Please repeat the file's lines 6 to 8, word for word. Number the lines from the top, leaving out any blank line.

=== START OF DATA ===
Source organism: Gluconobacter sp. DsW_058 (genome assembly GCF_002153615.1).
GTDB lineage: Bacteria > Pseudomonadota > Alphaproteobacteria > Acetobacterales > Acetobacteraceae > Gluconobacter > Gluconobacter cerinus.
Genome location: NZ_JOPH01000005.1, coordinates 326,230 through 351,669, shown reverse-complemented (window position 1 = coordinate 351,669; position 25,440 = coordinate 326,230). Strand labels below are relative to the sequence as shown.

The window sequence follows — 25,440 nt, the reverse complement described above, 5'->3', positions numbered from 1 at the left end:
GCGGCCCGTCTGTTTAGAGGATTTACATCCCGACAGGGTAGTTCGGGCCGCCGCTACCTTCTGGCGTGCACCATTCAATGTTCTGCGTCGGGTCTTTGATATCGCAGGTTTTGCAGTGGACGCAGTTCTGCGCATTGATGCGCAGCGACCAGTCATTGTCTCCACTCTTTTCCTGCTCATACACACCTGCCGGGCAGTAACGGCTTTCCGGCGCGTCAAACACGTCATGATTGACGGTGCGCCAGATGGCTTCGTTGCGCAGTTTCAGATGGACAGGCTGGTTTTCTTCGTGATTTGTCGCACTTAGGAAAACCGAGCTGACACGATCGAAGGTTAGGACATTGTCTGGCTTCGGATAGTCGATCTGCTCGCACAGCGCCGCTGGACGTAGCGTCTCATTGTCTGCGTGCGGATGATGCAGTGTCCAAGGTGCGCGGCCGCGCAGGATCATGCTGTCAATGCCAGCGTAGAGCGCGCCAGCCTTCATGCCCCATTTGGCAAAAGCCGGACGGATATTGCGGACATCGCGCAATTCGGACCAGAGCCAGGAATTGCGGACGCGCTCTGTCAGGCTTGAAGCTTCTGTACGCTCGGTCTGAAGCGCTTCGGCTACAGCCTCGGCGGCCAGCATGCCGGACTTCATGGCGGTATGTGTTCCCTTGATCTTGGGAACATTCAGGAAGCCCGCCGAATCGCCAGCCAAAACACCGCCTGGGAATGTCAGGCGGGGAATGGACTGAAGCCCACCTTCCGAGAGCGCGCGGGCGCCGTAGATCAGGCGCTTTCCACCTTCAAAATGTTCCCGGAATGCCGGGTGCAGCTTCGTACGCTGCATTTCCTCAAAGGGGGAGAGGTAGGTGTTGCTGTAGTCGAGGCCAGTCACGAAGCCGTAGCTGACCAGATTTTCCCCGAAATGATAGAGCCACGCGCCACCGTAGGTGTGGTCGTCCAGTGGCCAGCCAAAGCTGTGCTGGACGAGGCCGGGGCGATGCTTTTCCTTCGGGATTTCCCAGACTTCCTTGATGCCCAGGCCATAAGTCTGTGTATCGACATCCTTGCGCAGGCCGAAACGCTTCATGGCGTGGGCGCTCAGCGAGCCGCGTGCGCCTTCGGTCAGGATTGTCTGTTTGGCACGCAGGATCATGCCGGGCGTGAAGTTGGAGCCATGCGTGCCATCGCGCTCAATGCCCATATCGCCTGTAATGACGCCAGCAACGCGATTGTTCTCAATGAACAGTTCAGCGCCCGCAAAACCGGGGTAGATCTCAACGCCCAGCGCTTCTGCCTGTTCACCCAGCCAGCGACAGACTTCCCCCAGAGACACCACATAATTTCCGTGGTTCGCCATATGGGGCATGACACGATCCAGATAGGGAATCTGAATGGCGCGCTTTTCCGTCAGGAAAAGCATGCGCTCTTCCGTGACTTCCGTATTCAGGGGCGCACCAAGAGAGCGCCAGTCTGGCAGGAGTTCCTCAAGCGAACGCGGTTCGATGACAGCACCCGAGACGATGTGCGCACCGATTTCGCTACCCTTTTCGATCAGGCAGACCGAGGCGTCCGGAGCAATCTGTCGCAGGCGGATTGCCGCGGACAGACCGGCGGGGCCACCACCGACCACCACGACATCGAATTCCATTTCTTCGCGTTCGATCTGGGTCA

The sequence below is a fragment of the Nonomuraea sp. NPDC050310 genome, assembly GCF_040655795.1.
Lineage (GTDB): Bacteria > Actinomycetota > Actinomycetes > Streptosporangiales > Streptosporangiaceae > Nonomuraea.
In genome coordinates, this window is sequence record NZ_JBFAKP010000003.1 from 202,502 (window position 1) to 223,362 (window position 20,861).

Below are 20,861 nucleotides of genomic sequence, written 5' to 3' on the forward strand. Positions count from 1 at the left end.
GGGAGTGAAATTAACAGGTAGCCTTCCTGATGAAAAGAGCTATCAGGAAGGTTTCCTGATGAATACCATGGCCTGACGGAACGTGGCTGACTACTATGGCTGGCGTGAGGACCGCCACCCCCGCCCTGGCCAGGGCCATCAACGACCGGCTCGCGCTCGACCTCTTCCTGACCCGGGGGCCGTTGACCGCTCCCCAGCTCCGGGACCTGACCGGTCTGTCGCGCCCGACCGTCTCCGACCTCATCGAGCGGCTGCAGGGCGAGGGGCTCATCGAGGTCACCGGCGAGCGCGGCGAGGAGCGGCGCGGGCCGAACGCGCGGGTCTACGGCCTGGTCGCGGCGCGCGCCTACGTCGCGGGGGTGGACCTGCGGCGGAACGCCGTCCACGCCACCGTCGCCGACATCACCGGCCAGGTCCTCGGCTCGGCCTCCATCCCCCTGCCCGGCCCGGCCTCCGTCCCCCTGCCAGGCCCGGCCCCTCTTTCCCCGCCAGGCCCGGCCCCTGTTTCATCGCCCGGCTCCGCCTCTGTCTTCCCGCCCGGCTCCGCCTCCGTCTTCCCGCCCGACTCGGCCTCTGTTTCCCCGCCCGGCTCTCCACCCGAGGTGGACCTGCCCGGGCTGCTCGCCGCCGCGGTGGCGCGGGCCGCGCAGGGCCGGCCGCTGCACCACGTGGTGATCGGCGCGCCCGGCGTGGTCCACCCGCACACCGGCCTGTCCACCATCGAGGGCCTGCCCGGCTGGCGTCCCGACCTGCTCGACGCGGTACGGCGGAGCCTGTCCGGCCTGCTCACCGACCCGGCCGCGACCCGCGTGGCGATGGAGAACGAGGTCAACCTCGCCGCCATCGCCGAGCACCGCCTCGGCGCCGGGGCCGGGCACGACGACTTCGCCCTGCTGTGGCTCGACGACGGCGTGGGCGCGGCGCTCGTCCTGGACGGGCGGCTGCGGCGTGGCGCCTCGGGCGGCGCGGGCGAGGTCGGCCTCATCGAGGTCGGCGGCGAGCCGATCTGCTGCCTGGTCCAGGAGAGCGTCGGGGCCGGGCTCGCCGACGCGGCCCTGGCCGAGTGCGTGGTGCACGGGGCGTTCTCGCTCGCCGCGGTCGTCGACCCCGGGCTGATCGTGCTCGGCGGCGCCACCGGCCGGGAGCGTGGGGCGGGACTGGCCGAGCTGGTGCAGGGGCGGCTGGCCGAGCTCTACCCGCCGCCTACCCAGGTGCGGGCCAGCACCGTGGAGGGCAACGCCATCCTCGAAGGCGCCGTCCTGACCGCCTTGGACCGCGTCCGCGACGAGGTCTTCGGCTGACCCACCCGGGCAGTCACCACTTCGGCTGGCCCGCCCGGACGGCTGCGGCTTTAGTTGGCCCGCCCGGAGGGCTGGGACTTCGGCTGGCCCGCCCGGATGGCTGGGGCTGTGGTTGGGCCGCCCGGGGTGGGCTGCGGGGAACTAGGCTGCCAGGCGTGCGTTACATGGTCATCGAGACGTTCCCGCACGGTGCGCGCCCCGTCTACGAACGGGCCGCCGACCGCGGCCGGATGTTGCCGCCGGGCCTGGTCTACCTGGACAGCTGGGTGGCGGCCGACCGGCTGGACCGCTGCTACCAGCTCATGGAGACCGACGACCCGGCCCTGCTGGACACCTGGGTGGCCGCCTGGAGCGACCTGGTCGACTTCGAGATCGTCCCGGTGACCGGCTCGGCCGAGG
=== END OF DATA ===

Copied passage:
The sequence below is a fragment of the Nonomuraea sp. NPDC050310 genome, assembly GCF_040655795.1.
Lineage (GTDB): Bacteria > Actinomycetota > Actinomycetes > Streptosporangiales > Streptosporangiaceae > Nonomuraea.
In genome coordinates, this window is sequence record NZ_JBFAKP010000003.1 from 202,502 (window position 1) to 223,362 (window position 20,861).